Every now and again I come across a food or ingredient that I never thought of buying before and that I would not have specifically set to buy but I buy it anyway. Just for kicks, just for the heck of it. I was at BJs (the wholesale club) a few days ago when I spotted some oxtail in the meat section. I immediately thought about the fiery oxtail stew my mom makes aptly named “Rabo Encendido” (flaming tail or something along those lines). It is called that because it is hot, black pepper hot (Cubans don’t really use hot chiles). I don’t know how to make it but I do know it’s delicious. On a whim, I picked up the oxtail and took it home. For 3 days I tried to decide how to cook it. I looked for a recipe for “Rabo Encendido” in the few Cuban cookbooks I have but I couldn’t find any. I finally settled for a simple braised oxtail recipe from a Williams Sonoma book which, sadly, contains a mistake.
Of course, I adapted it because that’s just how I roll. This was the perfect day to braise, it was rainy and yucky outside so I didn’t feel I was missing out on anything by staying home and slow cooking the oxtail. It smelled delicious while it was cooking and now the whole house smells of food. I have to admit that as much as I like food and cooking I hate the smell that it creates after the fact. This is why I hate open plan kitchens almost as much as I hate washing dishes. In theory, open plan kitchens are great because you are not cooped up and alienated from the family or the guests while cooking….but only in theory. In reality, they stink up the house and goodness forbid you should fry fish. Not to mention that kitchens that are actually used more than to boil water for ramen noodles or nuke some TV dinners are not usually perfectly tidy (unless you are super anal about that sort of stuff). I use my kitchen, clearly, so it is not usually in a state I am perfectly happy to let the UPS man see when he knocks on the door. Yes, my kitchen can be seen from the front door. So, when I build a house, it will have a closed kitchen. It will be French Country style and have a big farm sink. It wil also have a 60 inch La Cornue dual fuel range and an excellent ventilation system. For entertaining and family gathering purposes, it will have a long farm table. A girl can dream.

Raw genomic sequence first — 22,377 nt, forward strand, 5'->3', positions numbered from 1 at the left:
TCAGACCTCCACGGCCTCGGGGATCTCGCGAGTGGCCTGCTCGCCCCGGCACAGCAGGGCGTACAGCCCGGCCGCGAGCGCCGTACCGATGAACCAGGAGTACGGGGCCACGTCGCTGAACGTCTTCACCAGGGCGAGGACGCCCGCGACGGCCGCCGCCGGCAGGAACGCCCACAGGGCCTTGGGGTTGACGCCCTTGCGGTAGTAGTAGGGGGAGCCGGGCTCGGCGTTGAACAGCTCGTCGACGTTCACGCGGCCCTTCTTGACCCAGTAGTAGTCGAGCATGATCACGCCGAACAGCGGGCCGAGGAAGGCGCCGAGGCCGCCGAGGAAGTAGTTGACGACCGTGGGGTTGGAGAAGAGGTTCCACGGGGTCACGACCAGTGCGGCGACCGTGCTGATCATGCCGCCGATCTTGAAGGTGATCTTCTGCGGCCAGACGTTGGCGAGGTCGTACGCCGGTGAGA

2 tbsp all purpose flour
salt and pepper
1/4 cup olive oil
2 lbs oxtail cut into individual joints
1 yellow onion, finely chopped
4 garlic cloves, minced
2 slices thick cut smoked bacon, chopped
1/3 cup tomato paste
1/2 tbsp sugar
3/4 cup red wine
3/4 cup chicken broth
1 carrot, chopped
2 celery stalks, chopped
1/2 tsp dry oregano
On a plate, mix the flour 1 tsp salt and 1/2 tsp pepper. In a large Dutch oven heat up the oil over medium-high heat. Roll the oxtail in the seasoned flour, shake off the excess and cook in the oil, turning occasionally, until all the sides are browned. Remove from the pot and set aside.
Add the onions to the pot and saute, stirring constantly, until they begin to soften and brown, about 3 minutes. Stir in the garlic and bacon and cook, stirring, for 30 seconds. Stir in the tomato paste and sugar and stir to combine, cook for about 1 minute. Add the wine and deglaze the pan, stirring and scrapping the bottom with a wooden spoon. Bring the wine to a boil, stir in the broth and bring to a boil.
Return the oxtail and any accumulated juices to the Dutch oven. Add the carrots, celery and oregano, stir. Cover and cook over very low heat stirring and turning occasionally until the meat is very tender, 2 to 2 1/2 hours. Uncover and use a ladle to skim the fat from the sauce. Season to taste with salt and pepper.
If you prefer to make it in a slow cooker, after you have brought the broth to a boil on the stove, place the oxtail and the sauce along with the carrots, celery and oregano in the slow cooker. Cook for 3 1/2 hours on high or 7 hours on low. Skim the fat the same way as for the stove top. Season with salt and pepper.
Most of the cooking time is actually not active so you can do other things around the house whole the meat braises away. I served it with garlic mashed potatoes and it worked beautifully. This dish was a great success and definitely worth the cooking time. Fast is not always better!
By the way, the carrots are from my very own container garden!